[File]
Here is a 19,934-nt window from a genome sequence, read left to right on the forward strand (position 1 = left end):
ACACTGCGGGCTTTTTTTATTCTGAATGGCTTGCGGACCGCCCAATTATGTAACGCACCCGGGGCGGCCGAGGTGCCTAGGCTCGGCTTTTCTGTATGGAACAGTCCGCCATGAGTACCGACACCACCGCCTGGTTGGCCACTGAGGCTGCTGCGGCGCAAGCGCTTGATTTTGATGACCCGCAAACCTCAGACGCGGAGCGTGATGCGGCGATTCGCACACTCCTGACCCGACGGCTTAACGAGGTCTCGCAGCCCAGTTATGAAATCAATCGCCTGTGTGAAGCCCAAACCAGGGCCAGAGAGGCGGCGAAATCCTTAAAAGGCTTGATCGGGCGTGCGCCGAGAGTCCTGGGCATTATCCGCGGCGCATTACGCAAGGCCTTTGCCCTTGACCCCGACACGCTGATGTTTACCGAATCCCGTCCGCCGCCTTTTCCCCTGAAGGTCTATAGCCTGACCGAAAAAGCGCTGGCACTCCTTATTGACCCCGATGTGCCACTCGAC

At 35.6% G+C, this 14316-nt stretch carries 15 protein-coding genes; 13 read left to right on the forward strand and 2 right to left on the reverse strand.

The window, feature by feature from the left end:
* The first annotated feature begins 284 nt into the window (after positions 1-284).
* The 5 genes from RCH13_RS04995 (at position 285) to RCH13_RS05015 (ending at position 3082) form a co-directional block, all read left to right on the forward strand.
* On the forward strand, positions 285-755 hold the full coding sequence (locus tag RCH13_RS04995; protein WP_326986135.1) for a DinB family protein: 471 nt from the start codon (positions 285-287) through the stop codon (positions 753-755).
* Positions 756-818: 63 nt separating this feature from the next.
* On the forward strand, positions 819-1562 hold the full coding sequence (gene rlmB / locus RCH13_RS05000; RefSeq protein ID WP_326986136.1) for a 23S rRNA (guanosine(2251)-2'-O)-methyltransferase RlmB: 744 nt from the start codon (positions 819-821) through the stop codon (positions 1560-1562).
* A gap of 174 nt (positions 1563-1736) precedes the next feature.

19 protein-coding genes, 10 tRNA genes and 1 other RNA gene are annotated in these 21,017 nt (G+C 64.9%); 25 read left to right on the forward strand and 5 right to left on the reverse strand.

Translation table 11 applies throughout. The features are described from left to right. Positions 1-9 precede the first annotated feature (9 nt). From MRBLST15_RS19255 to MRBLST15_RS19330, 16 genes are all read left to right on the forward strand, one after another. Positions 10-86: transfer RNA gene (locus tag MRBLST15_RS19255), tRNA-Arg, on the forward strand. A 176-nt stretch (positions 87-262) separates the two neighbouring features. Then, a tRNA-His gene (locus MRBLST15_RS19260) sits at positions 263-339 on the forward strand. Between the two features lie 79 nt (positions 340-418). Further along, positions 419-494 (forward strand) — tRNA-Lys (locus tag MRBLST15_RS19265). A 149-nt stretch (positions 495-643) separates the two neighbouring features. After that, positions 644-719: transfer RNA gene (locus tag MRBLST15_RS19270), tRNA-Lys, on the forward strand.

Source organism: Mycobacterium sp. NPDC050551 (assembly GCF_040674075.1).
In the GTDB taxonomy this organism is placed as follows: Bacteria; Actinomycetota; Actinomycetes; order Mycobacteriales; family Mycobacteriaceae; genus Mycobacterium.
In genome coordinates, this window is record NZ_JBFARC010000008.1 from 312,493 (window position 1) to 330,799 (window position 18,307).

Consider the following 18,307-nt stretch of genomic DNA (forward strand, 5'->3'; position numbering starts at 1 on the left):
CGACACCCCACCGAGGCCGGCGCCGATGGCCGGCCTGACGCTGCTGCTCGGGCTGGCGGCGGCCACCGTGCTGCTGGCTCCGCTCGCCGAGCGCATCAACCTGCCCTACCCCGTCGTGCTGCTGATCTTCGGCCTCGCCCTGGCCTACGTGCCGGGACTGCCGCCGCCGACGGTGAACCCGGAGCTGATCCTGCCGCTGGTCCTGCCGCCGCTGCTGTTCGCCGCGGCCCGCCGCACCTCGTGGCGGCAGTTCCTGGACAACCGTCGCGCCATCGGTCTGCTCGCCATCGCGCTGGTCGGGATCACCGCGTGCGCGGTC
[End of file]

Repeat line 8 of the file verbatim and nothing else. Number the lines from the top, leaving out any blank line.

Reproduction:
* Positions 756-818: 63 nt separating this feature from the next.